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Frank J. Wilstach, comp. A Dictionary of Similes. 1916.

Oscar Wilde

Burned like a heated opal.

Burned like the ruby fire set
In the swinging lamp of a crimson shrine.

Calm as earliest morn.

Her cheeks are as the fading stain
Where the peach reddens to the south.

Crawled like a weed-clogged wave.

Like two doomed ships that pass in storm
We had crossed each other’s way.

Curled, as when the Sirian star
Withers the ripening corn.

Drift like satin moons.

Exquisite as the coming of spring and quite as natural.

Your eyes are like fantastic moons that shiver in some stagnant lake.

Eyes half veiled …
Like bluest waters seen, through mists of rain.

His face was as the must that lies upon a vat of new-made wine.

Flits like a sudden drift of snow against the dull grey sky.

Gleams like an angry lion’s eye.

Glittering like an argent shield.

As a pomegranate, cut in twain,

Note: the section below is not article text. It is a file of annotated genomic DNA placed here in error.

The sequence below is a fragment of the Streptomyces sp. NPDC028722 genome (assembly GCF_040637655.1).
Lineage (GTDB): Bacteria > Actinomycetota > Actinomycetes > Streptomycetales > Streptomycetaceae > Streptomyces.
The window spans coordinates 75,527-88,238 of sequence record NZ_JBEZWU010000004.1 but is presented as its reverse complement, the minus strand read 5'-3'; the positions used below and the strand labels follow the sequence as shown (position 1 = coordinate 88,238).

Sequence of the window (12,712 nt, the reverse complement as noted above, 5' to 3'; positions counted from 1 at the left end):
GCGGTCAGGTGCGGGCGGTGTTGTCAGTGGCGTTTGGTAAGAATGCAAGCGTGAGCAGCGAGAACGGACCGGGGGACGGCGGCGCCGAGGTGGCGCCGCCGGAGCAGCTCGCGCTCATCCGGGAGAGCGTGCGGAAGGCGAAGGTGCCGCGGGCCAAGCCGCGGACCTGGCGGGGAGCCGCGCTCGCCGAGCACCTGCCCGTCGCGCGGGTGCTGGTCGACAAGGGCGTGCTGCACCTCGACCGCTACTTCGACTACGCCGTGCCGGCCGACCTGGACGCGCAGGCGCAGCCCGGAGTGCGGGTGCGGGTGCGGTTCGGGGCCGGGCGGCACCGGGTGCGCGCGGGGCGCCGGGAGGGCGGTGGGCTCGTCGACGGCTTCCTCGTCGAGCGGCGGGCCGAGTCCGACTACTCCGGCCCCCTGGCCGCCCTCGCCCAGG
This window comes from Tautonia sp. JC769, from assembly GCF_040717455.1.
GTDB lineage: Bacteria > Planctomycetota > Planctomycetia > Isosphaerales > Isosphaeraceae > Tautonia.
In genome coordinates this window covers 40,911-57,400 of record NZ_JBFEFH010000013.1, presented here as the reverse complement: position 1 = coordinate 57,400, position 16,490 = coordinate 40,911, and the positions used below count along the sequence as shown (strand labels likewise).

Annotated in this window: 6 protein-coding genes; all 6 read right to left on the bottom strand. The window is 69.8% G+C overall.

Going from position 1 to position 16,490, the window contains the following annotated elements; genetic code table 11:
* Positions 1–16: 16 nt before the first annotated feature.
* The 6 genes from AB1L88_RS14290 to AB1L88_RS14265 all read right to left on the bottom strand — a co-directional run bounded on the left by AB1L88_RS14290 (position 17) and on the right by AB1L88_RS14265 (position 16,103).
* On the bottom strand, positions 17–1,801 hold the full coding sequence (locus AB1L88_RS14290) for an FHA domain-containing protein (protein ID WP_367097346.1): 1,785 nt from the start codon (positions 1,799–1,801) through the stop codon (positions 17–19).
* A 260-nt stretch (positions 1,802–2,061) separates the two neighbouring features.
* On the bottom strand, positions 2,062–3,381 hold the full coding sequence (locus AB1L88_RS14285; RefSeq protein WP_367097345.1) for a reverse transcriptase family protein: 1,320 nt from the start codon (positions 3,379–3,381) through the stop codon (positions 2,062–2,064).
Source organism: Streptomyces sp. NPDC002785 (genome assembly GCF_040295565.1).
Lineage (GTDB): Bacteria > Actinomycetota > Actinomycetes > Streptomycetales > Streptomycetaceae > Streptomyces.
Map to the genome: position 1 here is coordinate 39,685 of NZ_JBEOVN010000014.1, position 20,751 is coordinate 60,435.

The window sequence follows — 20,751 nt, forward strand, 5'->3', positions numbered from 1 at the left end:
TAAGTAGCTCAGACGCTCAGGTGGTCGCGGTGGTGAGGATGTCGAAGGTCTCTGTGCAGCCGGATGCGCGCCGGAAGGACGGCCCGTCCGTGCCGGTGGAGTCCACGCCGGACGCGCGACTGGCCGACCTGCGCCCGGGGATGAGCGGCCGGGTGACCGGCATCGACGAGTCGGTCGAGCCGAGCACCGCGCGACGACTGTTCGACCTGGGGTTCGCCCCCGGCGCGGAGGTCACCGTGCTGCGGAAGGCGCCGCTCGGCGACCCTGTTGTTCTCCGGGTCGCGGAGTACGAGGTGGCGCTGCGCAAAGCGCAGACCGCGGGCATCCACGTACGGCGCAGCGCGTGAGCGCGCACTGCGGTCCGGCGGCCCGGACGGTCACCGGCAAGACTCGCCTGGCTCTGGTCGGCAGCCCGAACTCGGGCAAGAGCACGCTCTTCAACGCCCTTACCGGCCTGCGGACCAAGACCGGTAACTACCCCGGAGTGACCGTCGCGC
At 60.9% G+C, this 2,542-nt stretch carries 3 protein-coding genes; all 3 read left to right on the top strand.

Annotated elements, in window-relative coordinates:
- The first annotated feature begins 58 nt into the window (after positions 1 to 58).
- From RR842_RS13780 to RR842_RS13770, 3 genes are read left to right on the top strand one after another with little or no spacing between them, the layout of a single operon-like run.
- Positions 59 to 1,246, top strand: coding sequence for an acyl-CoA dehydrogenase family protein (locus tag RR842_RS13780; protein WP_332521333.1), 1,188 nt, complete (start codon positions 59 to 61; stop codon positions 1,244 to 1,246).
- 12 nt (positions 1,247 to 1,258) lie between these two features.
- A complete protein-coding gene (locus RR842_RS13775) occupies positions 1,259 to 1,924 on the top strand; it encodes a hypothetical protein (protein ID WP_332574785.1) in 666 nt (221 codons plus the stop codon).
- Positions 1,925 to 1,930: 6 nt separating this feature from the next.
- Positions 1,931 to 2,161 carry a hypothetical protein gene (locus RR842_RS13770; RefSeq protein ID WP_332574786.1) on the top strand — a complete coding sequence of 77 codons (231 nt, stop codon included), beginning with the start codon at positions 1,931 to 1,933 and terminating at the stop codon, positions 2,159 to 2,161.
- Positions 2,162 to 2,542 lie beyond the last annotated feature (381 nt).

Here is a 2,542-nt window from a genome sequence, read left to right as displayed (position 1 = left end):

White-seeded, is her crimson mouth.

Natural as sunlight on the sea.

Like shadows through a twilight land.

Pathetic as the violets that bloom on a grave.

Shook, as the blackbird’s throat
With its last big note.

Surely and as certainly as the hawthorn must blossom in spring and the corn burn to gold at harvest time, and the moon in her ordered wanderings change from shield to sickle, and from sickle to shield.

Your tongue is like a scarlet snake that dances to fantastic tunes.

Tremulous as brook-water.

Our hedges like a wanton courtezan
Unthrifty of its beauty.

A wail
Of impotent despair,
Like the sound that frightened marshes hear
From some leper in his lair.

Whiter than a moony pearl.

Widespread as a tent at noon.

Women are like minors; they live on their expectations.